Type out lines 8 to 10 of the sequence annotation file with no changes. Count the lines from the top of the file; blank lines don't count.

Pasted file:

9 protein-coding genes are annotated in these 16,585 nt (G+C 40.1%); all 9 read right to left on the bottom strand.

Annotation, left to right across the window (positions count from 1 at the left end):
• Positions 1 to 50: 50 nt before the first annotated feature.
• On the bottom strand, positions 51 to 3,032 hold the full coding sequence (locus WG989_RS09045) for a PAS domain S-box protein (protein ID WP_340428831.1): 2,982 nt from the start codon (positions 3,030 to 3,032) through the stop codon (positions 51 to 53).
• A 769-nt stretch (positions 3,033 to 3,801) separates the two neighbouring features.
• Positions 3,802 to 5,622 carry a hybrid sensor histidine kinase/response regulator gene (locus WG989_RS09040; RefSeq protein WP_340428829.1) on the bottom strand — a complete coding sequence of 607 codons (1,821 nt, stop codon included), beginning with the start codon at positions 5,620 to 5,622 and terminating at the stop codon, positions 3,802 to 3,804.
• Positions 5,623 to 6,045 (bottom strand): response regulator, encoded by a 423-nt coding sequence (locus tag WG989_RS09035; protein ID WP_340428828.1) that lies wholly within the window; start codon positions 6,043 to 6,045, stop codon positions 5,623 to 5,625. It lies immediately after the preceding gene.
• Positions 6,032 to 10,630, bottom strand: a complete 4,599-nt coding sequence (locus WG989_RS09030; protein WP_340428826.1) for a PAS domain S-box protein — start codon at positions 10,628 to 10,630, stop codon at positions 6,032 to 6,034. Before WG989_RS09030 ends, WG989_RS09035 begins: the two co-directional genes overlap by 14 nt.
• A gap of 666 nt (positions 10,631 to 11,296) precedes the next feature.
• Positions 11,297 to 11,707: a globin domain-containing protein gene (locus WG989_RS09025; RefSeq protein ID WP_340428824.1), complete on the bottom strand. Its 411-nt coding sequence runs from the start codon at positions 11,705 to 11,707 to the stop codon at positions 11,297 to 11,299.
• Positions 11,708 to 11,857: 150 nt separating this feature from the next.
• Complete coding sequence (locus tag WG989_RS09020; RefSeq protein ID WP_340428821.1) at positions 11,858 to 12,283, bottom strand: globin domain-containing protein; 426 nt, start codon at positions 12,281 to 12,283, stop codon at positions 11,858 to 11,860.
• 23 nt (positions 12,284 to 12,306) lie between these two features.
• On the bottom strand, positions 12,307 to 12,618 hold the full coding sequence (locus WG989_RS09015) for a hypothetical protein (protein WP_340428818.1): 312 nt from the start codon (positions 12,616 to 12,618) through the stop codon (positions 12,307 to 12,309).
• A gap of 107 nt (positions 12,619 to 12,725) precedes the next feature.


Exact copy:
• Positions 6,032 to 10,630, bottom strand: a complete 4,599-nt coding sequence (locus WG989_RS09030; protein WP_340428826.1) for a PAS domain S-box protein — start codon at positions 10,628 to 10,630, stop codon at positions 6,032 to 6,034. Before WG989_RS09030 ends, WG989_RS09035 begins: the two co-directional genes overlap by 14 nt.
• A gap of 666 nt (positions 10,631 to 11,296) precedes the next feature.
• Positions 11,297 to 11,707: a globin domain-containing protein gene (locus WG989_RS09025; RefSeq protein ID WP_340428824.1), complete on the bottom strand. Its 411-nt coding sequence runs from the start codon at positions 11,705 to 11,707 to the stop codon at positions 11,297 to 11,299.